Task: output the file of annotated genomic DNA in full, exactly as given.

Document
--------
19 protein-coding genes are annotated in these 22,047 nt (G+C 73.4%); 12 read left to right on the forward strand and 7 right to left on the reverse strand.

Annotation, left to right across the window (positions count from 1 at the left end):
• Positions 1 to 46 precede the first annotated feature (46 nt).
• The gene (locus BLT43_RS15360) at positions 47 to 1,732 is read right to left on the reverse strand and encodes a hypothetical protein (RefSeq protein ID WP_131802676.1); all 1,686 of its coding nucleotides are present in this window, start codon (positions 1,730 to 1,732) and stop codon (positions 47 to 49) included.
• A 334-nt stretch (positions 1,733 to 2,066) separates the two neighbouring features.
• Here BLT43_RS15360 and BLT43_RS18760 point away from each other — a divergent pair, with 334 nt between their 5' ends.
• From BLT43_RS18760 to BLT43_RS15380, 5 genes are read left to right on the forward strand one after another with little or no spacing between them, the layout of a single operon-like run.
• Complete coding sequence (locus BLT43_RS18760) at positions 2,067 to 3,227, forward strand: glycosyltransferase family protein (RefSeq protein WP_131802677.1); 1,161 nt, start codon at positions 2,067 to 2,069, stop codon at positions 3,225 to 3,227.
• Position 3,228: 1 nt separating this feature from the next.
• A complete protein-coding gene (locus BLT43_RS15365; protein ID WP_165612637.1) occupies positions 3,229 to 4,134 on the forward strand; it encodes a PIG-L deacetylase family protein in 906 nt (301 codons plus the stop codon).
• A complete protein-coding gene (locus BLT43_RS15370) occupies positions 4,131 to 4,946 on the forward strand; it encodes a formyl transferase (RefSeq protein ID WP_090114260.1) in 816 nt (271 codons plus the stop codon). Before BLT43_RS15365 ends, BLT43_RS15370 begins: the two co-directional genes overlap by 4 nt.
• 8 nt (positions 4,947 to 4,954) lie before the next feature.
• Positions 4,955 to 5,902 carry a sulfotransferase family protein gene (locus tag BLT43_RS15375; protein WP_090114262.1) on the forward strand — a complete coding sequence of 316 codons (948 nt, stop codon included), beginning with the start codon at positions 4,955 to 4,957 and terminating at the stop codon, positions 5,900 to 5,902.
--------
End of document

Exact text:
19 protein-coding genes are annotated in these 22,047 nt (G+C 73.4%); 12 read left to right on the forward strand and 7 right to left on the reverse strand.

Annotation, left to right across the window (positions count from 1 at the left end):
• Positions 1 to 46 precede the first annotated feature (46 nt).
• The gene (locus BLT43_RS15360) at positions 47 to 1,732 is read right to left on the reverse strand and encodes a hypothetical protein (RefSeq protein ID WP_131802676.1); all 1,686 of its coding nucleotides are present in this window, start codon (positions 1,730 to 1,732) and stop codon (positions 47 to 49) included.
• A 334-nt stretch (positions 1,733 to 2,066) separates the two neighbouring features.
• Here BLT43_RS15360 and BLT43_RS18760 point away from each other — a divergent pair, with 334 nt between their 5' ends.
• From BLT43_RS18760 to BLT43_RS15380, 5 genes are read left to right on the forward strand one after another with little or no spacing between them, the layout of a single operon-like run.
• Complete coding sequence (locus BLT43_RS18760) at positions 2,067 to 3,227, forward strand: glycosyltransferase family protein (RefSeq protein WP_131802677.1); 1,161 nt, start codon at positions 2,067 to 2,069, stop codon at positions 3,225 to 3,227.
• Position 3,228: 1 nt separating this feature from the next.
• A complete protein-coding gene (locus BLT43_RS15365; protein ID WP_165612637.1) occupies positions 3,229 to 4,134 on the forward strand; it encodes a PIG-L deacetylase family protein in 906 nt (301 codons plus the stop codon).
• A complete protein-coding gene (locus BLT43_RS15370) occupies positions 4,131 to 4,946 on the forward strand; it encodes a formyl transferase (RefSeq protein ID WP_090114260.1) in 816 nt (271 codons plus the stop codon). Before BLT43_RS15365 ends, BLT43_RS15370 begins: the two co-directional genes overlap by 4 nt.
• 8 nt (positions 4,947 to 4,954) lie before the next feature.
• Positions 4,955 to 5,902 carry a sulfotransferase family protein gene (locus tag BLT43_RS15375; protein WP_090114262.1) on the forward strand — a complete coding sequence of 316 codons (948 nt, stop codon included), beginning with the start codon at positions 4,955 to 4,957 and terminating at the stop codon, positions 5,900 to 5,902.